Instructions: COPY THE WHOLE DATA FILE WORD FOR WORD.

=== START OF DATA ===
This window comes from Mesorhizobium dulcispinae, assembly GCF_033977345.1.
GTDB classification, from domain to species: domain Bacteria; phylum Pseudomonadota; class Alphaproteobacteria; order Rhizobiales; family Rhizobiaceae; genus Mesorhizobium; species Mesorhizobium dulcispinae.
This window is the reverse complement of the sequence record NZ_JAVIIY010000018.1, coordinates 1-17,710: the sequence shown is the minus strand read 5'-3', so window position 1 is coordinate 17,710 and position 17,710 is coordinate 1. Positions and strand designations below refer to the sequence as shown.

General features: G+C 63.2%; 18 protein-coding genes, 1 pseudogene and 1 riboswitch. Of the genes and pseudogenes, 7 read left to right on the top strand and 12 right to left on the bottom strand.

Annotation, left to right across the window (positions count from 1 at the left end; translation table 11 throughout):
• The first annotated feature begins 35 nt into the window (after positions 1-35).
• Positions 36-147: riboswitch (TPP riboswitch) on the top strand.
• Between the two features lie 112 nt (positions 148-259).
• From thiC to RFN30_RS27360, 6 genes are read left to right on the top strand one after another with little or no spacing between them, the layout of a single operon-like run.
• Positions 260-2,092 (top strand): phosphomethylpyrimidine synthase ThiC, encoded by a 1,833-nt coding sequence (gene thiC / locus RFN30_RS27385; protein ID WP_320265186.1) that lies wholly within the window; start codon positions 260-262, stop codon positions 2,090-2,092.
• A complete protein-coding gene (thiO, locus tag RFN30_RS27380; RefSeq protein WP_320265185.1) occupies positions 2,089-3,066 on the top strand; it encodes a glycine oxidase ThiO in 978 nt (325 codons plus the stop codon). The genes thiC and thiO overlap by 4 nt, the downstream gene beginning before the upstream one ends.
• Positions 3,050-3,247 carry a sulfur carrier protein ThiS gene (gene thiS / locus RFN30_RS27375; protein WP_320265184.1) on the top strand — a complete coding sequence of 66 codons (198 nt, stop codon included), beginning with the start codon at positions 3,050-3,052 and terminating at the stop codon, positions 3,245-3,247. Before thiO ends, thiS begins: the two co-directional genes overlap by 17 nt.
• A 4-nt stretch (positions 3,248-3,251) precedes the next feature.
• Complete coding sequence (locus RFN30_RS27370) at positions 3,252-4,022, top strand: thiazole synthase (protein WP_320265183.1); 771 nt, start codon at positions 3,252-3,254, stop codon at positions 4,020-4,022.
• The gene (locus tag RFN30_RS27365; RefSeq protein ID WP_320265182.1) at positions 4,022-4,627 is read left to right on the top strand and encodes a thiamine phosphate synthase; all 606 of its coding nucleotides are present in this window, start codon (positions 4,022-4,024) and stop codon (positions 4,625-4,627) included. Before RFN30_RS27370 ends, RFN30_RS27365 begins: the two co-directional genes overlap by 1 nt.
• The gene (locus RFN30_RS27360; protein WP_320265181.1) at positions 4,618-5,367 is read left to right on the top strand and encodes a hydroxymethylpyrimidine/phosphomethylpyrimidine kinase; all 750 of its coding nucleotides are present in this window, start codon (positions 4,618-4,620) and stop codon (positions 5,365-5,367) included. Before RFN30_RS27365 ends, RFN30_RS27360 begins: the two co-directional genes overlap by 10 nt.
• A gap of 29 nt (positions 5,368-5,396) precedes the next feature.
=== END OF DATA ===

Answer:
This window comes from Mesorhizobium dulcispinae, assembly GCF_033977345.1.
GTDB classification, from domain to species: domain Bacteria; phylum Pseudomonadota; class Alphaproteobacteria; order Rhizobiales; family Rhizobiaceae; genus Mesorhizobium; species Mesorhizobium dulcispinae.
This window is the reverse complement of the sequence record NZ_JAVIIY010000018.1, coordinates 1-17,710: the sequence shown is the minus strand read 5'-3', so window position 1 is coordinate 17,710 and position 17,710 is coordinate 1. Positions and strand designations below refer to the sequence as shown.

General features: G+C 63.2%; 18 protein-coding genes, 1 pseudogene and 1 riboswitch. Of the genes and pseudogenes, 7 read left to right on the top strand and 12 right to left on the bottom strand.

Annotation, left to right across the window (positions count from 1 at the left end; translation table 11 throughout):
• The first annotated feature begins 35 nt into the window (after positions 1-35).
• Positions 36-147: riboswitch (TPP riboswitch) on the top strand.
• Between the two features lie 112 nt (positions 148-259).
• From thiC to RFN30_RS27360, 6 genes are read left to right on the top strand one after another with little or no spacing between them, the layout of a single operon-like run.
• Positions 260-2,092 (top strand): phosphomethylpyrimidine synthase ThiC, encoded by a 1,833-nt coding sequence (gene thiC / locus RFN30_RS27385; protein ID WP_320265186.1) that lies wholly within the window; start codon positions 260-262, stop codon positions 2,090-2,092.
• A complete protein-coding gene (thiO, locus tag RFN30_RS27380; RefSeq protein WP_320265185.1) occupies positions 2,089-3,066 on the top strand; it encodes a glycine oxidase ThiO in 978 nt (325 codons plus the stop codon). The genes thiC and thiO overlap by 4 nt, the downstream gene beginning before the upstream one ends.
• Positions 3,050-3,247 carry a sulfur carrier protein ThiS gene (gene thiS / locus RFN30_RS27375; protein WP_320265184.1) on the top strand — a complete coding sequence of 66 codons (198 nt, stop codon included), beginning with the start codon at positions 3,050-3,052 and terminating at the stop codon, positions 3,245-3,247. Before thiO ends, thiS begins: the two co-directional genes overlap by 17 nt.
• A 4-nt stretch (positions 3,248-3,251) precedes the next feature.
• Complete coding sequence (locus RFN30_RS27370) at positions 3,252-4,022, top strand: thiazole synthase (protein WP_320265183.1); 771 nt, start codon at positions 3,252-3,254, stop codon at positions 4,020-4,022.
• The gene (locus tag RFN30_RS27365; RefSeq protein ID WP_320265182.1) at positions 4,022-4,627 is read left to right on the top strand and encodes a thiamine phosphate synthase; all 606 of its coding nucleotides are present in this window, start codon (positions 4,022-4,024) and stop codon (positions 4,625-4,627) included. Before RFN30_RS27370 ends, RFN30_RS27365 begins: the two co-directional genes overlap by 1 nt.
• The gene (locus RFN30_RS27360; protein WP_320265181.1) at positions 4,618-5,367 is read left to right on the top strand and encodes a hydroxymethylpyrimidine/phosphomethylpyrimidine kinase; all 750 of its coding nucleotides are present in this window, start codon (positions 4,618-4,620) and stop codon (positions 5,365-5,367) included. Before RFN30_RS27365 ends, RFN30_RS27360 begins: the two co-directional genes overlap by 10 nt.
• A gap of 29 nt (positions 5,368-5,396) precedes the next feature.